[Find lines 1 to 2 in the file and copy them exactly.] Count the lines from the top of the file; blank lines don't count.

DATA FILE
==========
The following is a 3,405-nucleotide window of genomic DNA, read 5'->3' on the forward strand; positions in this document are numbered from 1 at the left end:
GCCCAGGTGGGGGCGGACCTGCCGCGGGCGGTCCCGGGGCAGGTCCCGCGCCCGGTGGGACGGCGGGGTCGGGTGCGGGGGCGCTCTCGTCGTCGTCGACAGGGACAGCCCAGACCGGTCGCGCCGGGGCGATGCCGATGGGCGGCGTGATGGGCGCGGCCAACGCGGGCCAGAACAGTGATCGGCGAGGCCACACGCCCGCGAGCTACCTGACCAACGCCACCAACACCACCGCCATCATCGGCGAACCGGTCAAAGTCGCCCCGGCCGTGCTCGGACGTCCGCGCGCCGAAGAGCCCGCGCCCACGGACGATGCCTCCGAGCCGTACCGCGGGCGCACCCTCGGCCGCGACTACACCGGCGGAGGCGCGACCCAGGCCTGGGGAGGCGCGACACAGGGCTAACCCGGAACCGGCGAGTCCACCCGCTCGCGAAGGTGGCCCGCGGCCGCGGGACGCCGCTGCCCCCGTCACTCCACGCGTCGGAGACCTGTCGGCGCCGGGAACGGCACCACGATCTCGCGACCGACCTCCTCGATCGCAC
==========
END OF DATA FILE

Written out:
The following is a 3,405-nucleotide window of genomic DNA, read 5'->3' on the forward strand; positions in this document are numbered from 1 at the left end:
GCCCAGGTGGGGGCGGACCTGCCGCGGGCGGTCCCGGGGCAGGTCCCGCGCCCGGTGGGACGGCGGGGTCGGGTGCGGGGGCGCTCTCGTCGTCGTCGACAGGGACAGCCCAGACCGGTCGCGCCGGGGCGATGCCGATGGGCGGCGTGATGGGCGCGGCCAACGCGGGCCAGAACAGTGATCGGCGAGGCCACACGCCCGCGAGCTACCTGACCAACGCCACCAACACCACCGCCATCATCGGCGAACCGGTCAAAGTCGCCCCGGCCGTGCTCGGACGTCCGCGCGCCGAAGAGCCCGCGCCCACGGACGATGCCTCCGAGCCGTACCGCGGGCGCACCCTCGGCCGCGACTACACCGGCGGAGGCGCGACCCAGGCCTGGGGAGGCGCGACACAGGGCTAACCCGGAACCGGCGAGTCCACCCGCTCGCGAAGGTGGCCCGCGGCCGCGGGACGCCGCTGCCCCCGTCACTCCACGCGTCGGAGACCTGTCGGCGCCGGGAACGGCACCACGATCTCGCGACCGACCTCCTCGATCGCAC